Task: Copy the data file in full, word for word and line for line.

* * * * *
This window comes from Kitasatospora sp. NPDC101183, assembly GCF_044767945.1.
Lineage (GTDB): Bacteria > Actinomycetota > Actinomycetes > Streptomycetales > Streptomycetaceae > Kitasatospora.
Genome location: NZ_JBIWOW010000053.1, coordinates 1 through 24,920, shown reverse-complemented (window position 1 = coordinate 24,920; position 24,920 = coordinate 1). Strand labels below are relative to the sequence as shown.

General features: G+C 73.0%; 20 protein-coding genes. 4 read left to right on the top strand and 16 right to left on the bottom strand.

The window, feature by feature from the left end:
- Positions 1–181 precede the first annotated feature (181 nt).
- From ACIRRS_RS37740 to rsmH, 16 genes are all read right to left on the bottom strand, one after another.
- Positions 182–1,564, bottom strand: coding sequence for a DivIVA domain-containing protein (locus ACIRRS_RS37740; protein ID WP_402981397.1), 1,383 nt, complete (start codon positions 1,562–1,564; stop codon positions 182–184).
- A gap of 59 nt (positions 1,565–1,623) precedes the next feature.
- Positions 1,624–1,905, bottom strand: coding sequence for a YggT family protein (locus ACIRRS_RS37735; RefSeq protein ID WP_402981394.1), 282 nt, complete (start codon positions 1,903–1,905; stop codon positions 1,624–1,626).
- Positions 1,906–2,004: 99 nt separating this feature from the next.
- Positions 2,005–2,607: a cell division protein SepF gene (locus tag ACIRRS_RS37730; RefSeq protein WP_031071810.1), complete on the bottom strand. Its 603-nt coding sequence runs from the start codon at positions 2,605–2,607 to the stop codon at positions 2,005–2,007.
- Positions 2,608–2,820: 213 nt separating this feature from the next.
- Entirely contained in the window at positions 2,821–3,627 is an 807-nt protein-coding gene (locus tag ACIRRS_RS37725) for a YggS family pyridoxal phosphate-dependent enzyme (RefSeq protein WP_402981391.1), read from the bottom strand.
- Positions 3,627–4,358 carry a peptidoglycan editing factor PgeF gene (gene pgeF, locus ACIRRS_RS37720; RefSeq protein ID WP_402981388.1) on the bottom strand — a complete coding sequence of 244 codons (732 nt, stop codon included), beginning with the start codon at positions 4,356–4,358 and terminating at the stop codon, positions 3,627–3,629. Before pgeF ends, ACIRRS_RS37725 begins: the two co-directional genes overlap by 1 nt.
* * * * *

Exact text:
This window comes from Kitasatospora sp. NPDC101183, assembly GCF_044767945.1.
Lineage (GTDB): Bacteria > Actinomycetota > Actinomycetes > Streptomycetales > Streptomycetaceae > Kitasatospora.
Genome location: NZ_JBIWOW010000053.1, coordinates 1 through 24,920, shown reverse-complemented (window position 1 = coordinate 24,920; position 24,920 = coordinate 1). Strand labels below are relative to the sequence as shown.

General features: G+C 73.0%; 20 protein-coding genes. 4 read left to right on the top strand and 16 right to left on the bottom strand.

The window, feature by feature from the left end:
- Positions 1–181 precede the first annotated feature (181 nt).
- From ACIRRS_RS37740 to rsmH, 16 genes are all read right to left on the bottom strand, one after another.
- Positions 182–1,564, bottom strand: coding sequence for a DivIVA domain-containing protein (locus ACIRRS_RS37740; protein ID WP_402981397.1), 1,383 nt, complete (start codon positions 1,562–1,564; stop codon positions 182–184).
- A gap of 59 nt (positions 1,565–1,623) precedes the next feature.
- Positions 1,624–1,905, bottom strand: coding sequence for a YggT family protein (locus ACIRRS_RS37735; RefSeq protein ID WP_402981394.1), 282 nt, complete (start codon positions 1,903–1,905; stop codon positions 1,624–1,626).
- Positions 1,906–2,004: 99 nt separating this feature from the next.
- Positions 2,005–2,607: a cell division protein SepF gene (locus tag ACIRRS_RS37730; RefSeq protein WP_031071810.1), complete on the bottom strand. Its 603-nt coding sequence runs from the start codon at positions 2,605–2,607 to the stop codon at positions 2,005–2,007.
- Positions 2,608–2,820: 213 nt separating this feature from the next.
- Entirely contained in the window at positions 2,821–3,627 is an 807-nt protein-coding gene (locus tag ACIRRS_RS37725) for a YggS family pyridoxal phosphate-dependent enzyme (RefSeq protein WP_402981391.1), read from the bottom strand.
- Positions 3,627–4,358 carry a peptidoglycan editing factor PgeF gene (gene pgeF, locus ACIRRS_RS37720; RefSeq protein ID WP_402981388.1) on the bottom strand — a complete coding sequence of 244 codons (732 nt, stop codon included), beginning with the start codon at positions 4,356–4,358 and terminating at the stop codon, positions 3,627–3,629. Before pgeF ends, ACIRRS_RS37725 begins: the two co-directional genes overlap by 1 nt.